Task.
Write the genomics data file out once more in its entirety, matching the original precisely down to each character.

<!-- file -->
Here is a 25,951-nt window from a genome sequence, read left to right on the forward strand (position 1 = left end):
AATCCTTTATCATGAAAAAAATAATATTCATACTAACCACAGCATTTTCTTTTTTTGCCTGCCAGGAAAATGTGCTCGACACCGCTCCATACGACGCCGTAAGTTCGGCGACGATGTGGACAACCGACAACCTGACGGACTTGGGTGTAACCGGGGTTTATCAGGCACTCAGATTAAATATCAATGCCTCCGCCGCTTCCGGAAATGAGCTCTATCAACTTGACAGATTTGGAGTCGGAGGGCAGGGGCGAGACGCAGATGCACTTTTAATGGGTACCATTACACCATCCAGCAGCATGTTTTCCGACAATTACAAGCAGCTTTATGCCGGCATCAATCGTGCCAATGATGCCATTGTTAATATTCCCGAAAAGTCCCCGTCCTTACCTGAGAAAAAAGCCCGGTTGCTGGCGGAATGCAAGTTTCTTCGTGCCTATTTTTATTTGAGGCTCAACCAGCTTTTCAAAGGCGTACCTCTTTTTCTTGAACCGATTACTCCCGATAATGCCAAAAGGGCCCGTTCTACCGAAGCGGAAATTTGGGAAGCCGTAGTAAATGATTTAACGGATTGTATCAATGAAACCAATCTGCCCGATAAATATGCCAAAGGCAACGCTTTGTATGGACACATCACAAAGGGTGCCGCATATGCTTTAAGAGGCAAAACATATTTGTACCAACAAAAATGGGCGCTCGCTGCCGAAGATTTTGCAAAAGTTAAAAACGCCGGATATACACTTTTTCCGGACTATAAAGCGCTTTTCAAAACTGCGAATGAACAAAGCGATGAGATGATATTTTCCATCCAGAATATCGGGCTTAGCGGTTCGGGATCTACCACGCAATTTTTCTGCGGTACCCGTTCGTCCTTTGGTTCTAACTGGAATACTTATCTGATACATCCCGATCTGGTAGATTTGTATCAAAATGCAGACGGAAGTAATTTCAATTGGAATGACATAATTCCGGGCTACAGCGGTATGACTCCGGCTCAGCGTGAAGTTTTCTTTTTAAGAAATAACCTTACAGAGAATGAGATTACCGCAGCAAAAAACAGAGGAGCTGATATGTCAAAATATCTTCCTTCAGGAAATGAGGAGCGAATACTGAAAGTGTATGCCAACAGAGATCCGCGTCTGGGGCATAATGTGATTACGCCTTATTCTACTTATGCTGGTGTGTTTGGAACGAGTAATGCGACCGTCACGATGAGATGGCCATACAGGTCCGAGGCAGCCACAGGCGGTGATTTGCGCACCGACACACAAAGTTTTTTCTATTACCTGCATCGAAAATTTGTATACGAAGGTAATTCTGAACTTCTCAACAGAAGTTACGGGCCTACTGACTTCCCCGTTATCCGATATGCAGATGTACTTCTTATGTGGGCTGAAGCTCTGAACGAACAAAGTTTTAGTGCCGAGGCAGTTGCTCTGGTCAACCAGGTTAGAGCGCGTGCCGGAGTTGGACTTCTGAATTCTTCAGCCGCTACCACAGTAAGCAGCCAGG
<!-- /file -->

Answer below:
Here is a 25,951-nt window from a genome sequence, read left to right on the forward strand (position 1 = left end):
AATCCTTTATCATGAAAAAAATAATATTCATACTAACCACAGCATTTTCTTTTTTTGCCTGCCAGGAAAATGTGCTCGACACCGCTCCATACGACGCCGTAAGTTCGGCGACGATGTGGACAACCGACAACCTGACGGACTTGGGTGTAACCGGGGTTTATCAGGCACTCAGATTAAATATCAATGCCTCCGCCGCTTCCGGAAATGAGCTCTATCAACTTGACAGATTTGGAGTCGGAGGGCAGGGGCGAGACGCAGATGCACTTTTAATGGGTACCATTACACCATCCAGCAGCATGTTTTCCGACAATTACAAGCAGCTTTATGCCGGCATCAATCGTGCCAATGATGCCATTGTTAATATTCCCGAAAAGTCCCCGTCCTTACCTGAGAAAAAAGCCCGGTTGCTGGCGGAATGCAAGTTTCTTCGTGCCTATTTTTATTTGAGGCTCAACCAGCTTTTCAAAGGCGTACCTCTTTTTCTTGAACCGATTACTCCCGATAATGCCAAAAGGGCCCGTTCTACCGAAGCGGAAATTTGGGAAGCCGTAGTAAATGATTTAACGGATTGTATCAATGAAACCAATCTGCCCGATAAATATGCCAAAGGCAACGCTTTGTATGGACACATCACAAAGGGTGCCGCATATGCTTTAAGAGGCAAAACATATTTGTACCAACAAAAATGGGCGCTCGCTGCCGAAGATTTTGCAAAAGTTAAAAACGCCGGATATACACTTTTTCCGGACTATAAAGCGCTTTTCAAAACTGCGAATGAACAAAGCGATGAGATGATATTTTCCATCCAGAATATCGGGCTTAGCGGTTCGGGATCTACCACGCAATTTTTCTGCGGTACCCGTTCGTCCTTTGGTTCTAACTGGAATACTTATCTGATACATCCCGATCTGGTAGATTTGTATCAAAATGCAGACGGAAGTAATTTCAATTGGAATGACATAATTCCGGGCTACAGCGGTATGACTCCGGCTCAGCGTGAAGTTTTCTTTTTAAGAAATAACCTTACAGAGAATGAGATTACCGCAGCAAAAAACAGAGGAGCTGATATGTCAAAATATCTTCCTTCAGGAAATGAGGAGCGAATACTGAAAGTGTATGCCAACAGAGATCCGCGTCTGGGGCATAATGTGATTACGCCTTATTCTACTTATGCTGGTGTGTTTGGAACGAGTAATGCGACCGTCACGATGAGATGGCCATACAGGTCCGAGGCAGCCACAGGCGGTGATTTGCGCACCGACACACAAAGTTTTTTCTATTACCTGCATCGAAAATTTGTATACGAAGGTAATTCTGAACTTCTCAACAGAAGTTACGGGCCTACTGACTTCCCCGTTATCCGATATGCAGATGTACTTCTTATGTGGGCTGAAGCTCTGAACGAACAAAGTTTTAGTGCCGAGGCAGTTGCTCTGGTCAACCAGGTTAGAGCGCGTGCCGGAGTTGGACTTCTGAATTCTTCAGCCGCTACCACAGTAAGCAGCCAGG